I hear a lot of stories about PSA from my friend. He grew up in southern California in the late 60's and 70's and loved PSA. They were THE airline to fly in California. He has flown WN many times since then, and while he had few complaints, said they are nothing compared to PSA. They had such an affect on many people. They were locally owned and the pride of San Diego.

I have to believe that had US not taken them over, someone else would have. They, like airlines today, were started in the 40's and by this time would most likely be suffering from high labor costs. A merger with Piedmont would have certainly been much better as Piedmont had good management and would have handle everything better.


User currently offlineFlyabunch From United States of America, joined Nov 2004, 517 posts, RR: 4
Reply 22, posted (9 years 10 months 2 days 17 hours ago) and read 4453 times:

N1120A,

Thanks for the clarification on the L-1011's. I only got a chance to fly on them one time. Their service was so short lived. My first job out of college I was working in downtown LA right under the inbound turn for LAX and I used to love watching them.

The media at the time harped on the mistake and I forgot to consider the gas crisis impact at the time. It had a major impact on a lot of businesses at the time...mine included.

Thanks,

Mike


User currently offlineN1120a From United States of America, joined Dec 2003, 26487 posts, RR: 75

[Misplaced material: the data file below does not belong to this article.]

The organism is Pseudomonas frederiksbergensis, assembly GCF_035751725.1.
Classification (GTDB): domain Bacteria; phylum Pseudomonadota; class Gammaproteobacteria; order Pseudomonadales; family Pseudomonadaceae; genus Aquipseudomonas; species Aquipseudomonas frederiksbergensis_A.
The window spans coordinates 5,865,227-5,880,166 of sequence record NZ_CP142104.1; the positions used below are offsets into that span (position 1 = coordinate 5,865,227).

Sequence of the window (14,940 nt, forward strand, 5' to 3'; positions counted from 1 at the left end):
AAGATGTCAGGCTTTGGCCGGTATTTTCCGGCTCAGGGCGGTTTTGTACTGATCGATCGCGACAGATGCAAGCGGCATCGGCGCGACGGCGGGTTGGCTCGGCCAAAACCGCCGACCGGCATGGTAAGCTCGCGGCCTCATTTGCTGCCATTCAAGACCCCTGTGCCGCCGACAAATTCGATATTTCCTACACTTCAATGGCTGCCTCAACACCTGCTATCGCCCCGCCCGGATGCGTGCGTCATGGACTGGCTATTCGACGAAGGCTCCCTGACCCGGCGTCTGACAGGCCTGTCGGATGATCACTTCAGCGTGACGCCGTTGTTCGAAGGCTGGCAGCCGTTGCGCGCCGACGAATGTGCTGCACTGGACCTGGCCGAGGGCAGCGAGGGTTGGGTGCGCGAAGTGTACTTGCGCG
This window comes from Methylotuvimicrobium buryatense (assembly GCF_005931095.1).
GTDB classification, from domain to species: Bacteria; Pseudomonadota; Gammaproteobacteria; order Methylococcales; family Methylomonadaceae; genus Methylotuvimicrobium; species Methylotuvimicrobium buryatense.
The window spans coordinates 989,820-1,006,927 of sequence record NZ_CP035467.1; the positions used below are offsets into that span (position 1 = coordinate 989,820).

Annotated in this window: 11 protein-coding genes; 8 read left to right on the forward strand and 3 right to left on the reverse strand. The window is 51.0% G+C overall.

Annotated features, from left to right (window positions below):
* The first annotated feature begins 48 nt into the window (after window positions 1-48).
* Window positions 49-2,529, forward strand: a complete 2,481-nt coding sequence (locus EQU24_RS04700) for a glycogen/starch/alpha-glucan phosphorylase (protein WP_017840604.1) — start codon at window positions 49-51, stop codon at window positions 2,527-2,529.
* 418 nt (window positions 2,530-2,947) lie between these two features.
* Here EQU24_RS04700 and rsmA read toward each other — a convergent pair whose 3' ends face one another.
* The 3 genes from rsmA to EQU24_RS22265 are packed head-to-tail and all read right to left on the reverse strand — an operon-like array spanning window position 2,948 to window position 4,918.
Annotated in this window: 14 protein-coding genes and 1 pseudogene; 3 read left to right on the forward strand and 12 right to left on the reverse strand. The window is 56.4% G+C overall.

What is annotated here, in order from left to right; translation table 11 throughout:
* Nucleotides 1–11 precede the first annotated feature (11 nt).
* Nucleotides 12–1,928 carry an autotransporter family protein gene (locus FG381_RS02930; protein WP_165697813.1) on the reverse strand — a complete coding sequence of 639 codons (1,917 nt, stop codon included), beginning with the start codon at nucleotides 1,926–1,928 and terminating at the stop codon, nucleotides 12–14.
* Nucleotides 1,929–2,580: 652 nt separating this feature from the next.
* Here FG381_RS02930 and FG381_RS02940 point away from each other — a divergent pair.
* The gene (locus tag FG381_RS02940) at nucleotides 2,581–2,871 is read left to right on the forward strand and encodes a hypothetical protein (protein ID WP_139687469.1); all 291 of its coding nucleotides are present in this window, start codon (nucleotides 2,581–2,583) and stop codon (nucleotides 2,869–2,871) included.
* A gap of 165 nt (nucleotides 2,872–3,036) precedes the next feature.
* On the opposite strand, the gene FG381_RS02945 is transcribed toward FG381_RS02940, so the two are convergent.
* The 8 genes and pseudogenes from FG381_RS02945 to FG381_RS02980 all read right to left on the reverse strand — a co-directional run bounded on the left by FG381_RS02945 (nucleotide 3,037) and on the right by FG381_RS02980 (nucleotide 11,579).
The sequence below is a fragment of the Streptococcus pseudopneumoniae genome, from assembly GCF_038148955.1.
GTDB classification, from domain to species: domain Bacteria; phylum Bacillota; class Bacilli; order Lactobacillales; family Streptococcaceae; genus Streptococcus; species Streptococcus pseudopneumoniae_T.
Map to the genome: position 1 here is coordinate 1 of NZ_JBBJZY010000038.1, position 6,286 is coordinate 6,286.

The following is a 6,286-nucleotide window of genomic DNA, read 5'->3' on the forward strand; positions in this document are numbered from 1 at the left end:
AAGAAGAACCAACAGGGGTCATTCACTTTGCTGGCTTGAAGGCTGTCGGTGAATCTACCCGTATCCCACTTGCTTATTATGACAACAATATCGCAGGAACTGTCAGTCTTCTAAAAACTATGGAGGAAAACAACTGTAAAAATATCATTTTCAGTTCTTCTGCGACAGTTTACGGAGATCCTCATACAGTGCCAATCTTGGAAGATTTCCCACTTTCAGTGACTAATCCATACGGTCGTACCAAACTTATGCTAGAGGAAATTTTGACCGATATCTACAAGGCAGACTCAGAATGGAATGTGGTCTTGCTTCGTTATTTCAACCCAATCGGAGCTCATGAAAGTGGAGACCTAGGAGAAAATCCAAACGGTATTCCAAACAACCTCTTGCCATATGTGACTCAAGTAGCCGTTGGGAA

Reply 23, posted (9 years 10 months 2 days 16 hours ago) and read 4442 times:

>Thanks for the clarification on the L-1011's. I only got a chance to fly on them one time. Their service was so short lived. My first job out of college I was working in downtown LA right under the inbound turn for LAX and I used to love watching them.<

The smile looked great on them. I wish I had had a chance to ride one and sit in the cargo hold lounge (as PS did not rely heavily on cargo, they built a lower deck lounge for passengers). At least I have a respectable number of L-1011 rides under my belt. What was the flight like?

>The media at the time harped on the mistake and I forgot to consider the gas crisis impact at the time. It had a major impact on a lot of businesses at the time...mine included<

You know how the media is. PS actually did their best to mitigate the losses by leasing out the L-10s for a good deal of the time that the government would not allow them to fly the Tristars(was due to rationing, they would have probably been able to pay the fuel bills).



Mangeons les French fries, mais surtout pratiquons avec fierte le French kiss